Thank you to themediaonline for this summary of their article.

Associate Professor Nathaniel Frissell of the University of Scranton’s Department of Physics and Electrical Engineering is a well-known radio amateur in America, with call sign W2NAF. He has built a science of using amateur radio to study propagation and ionospheric characteristics, and has drawn a large cohort of amateurs into the studies.

In April this year, a large portion of the central USA will experience a total solar eclipse, and Frissell has created a set of interesting studies to determine the effect of the eclipse on our atmosphere, and on our communications and on natural science. The studies consist of 4 fields.

Chron.com news says that amateur radio citizen scientists will be focused on listening to the eclipse rather than watching it. In Earth’s ionosphere, the upper region of our planet’s atmosphere, the Sun’s energy knocks out electrons from atoms, making the region electrically charged, or ionized. This helps radio transmissions travel long distances. However, once the Sun gets blocked out by the Moon during the eclipse, those communications will be affected. 

Radio amateurs making as many contacts as they can during the eclipse will test the strength of radio signals to observe how the ionosphere changes. The studies should lead to a better understanding of the interactions between the Sun, the ionosphere, and radio wave propagation. That research should benefit hams, professional broadcasters, satellite operators and many other users of radio spectrum.

In a second study, eclipse viewers on or near the path of totality can help scientists map out the Sun using nothing but their smartphone camera. Photos of the solar eclipse uploaded to the database of an app called SunSketcher, which was developed by students at Western Kentucky University, will be analysed to allow scientists to sketch out the true shape of our nearest star. Doing so will help study flows in the solar interior since material flowing within the star is what alters its shape. The project also aims to gather more information about the Sun’s gravitational effects on the planets.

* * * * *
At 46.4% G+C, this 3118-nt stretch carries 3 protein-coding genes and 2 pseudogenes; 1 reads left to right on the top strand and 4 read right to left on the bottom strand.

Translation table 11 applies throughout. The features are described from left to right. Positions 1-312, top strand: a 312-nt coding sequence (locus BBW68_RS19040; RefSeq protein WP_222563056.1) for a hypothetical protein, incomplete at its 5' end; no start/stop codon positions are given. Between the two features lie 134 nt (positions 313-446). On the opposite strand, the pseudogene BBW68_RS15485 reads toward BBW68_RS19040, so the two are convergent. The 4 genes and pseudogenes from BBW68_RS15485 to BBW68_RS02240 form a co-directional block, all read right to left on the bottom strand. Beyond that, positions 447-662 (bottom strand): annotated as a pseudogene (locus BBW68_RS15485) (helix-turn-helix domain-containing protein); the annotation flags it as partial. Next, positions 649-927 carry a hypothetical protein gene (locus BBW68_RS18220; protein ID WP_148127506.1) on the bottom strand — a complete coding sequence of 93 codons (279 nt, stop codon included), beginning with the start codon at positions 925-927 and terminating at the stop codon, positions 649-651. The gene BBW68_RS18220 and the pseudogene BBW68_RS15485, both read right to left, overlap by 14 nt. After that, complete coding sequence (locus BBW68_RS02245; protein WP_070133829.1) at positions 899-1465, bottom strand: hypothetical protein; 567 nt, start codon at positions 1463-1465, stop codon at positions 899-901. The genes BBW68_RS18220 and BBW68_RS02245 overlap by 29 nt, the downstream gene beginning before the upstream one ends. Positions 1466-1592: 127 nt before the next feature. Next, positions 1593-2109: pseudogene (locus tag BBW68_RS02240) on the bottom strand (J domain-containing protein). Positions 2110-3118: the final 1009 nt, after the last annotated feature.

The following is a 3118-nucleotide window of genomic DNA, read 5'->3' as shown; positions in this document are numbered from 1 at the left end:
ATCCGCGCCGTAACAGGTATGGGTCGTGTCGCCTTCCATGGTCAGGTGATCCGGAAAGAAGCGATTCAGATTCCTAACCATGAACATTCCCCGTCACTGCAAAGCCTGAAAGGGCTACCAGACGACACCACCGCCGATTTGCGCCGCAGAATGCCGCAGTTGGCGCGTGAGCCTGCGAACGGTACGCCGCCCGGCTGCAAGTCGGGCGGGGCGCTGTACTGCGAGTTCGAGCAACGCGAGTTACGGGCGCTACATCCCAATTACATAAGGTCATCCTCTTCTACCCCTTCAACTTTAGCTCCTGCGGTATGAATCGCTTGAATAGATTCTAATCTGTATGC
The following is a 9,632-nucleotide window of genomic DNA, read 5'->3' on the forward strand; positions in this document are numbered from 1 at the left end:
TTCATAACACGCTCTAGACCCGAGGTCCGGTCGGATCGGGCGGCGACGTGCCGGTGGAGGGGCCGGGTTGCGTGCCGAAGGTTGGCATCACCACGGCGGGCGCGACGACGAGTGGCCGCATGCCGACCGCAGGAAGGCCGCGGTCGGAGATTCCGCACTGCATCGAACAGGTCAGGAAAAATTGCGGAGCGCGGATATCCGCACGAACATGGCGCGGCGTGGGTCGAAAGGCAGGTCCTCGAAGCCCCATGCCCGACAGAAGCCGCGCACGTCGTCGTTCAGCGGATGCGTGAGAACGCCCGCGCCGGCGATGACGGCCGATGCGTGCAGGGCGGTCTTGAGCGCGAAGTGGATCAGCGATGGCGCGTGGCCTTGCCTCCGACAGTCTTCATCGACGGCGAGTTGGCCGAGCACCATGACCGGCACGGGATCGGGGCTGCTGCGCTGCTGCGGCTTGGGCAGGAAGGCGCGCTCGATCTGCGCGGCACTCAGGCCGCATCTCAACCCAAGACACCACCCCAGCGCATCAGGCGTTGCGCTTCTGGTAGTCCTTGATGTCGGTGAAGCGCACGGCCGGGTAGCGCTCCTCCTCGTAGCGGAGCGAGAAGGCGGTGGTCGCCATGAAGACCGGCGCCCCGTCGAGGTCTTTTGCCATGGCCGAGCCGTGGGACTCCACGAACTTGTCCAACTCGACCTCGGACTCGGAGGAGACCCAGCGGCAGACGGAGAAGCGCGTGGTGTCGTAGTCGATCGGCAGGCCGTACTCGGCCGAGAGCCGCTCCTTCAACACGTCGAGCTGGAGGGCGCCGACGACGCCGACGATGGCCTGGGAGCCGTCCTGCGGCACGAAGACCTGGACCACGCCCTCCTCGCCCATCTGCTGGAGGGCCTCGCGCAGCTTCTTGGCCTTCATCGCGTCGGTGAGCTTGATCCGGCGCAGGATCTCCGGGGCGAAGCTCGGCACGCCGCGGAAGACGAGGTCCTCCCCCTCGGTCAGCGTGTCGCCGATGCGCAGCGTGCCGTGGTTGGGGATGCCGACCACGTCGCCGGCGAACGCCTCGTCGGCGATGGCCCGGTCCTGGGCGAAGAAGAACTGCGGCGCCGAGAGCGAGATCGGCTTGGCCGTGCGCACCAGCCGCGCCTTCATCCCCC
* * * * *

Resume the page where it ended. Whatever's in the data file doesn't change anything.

Thirdly, crowdsourced images of the total solar eclipse will be stitched together to create a film of the once-in-a-lifetime event. The NASA funded Eclipse Megamovie 2024 seeks to “discover the secrets of solar jets and plumes,” according to its description. These solar phenomena tend to disappear or change as they form on the Sun and move out in solar wind. Photographs taken by volunteers will be used to identify solar jets as they leave the Sun’s surface and solar plumes as they grow and develop.

The movie is a sequel to Eclipse Megamovie 2017, in which citizen scientists reportedly submitted tens of thousands of photos of the last solar eclipse visible in the U.S. Their work aided studies of the Sun’s corona, which can only be studied during total solar eclipses. 

And fourthly, the NASA-funded Eclipse Soundscapes Project will study how solar eclipses affect life on Earth, revisiting research from the 1930s that observed the effects the sky’s sudden darkening during the day had on wildlife behaviour. During the upcoming total eclipse, experts will collect audio recorded by citizen scientists on or near the path of totality to analyse the affects disruptions in light have on circadian rhythms and ecosystems.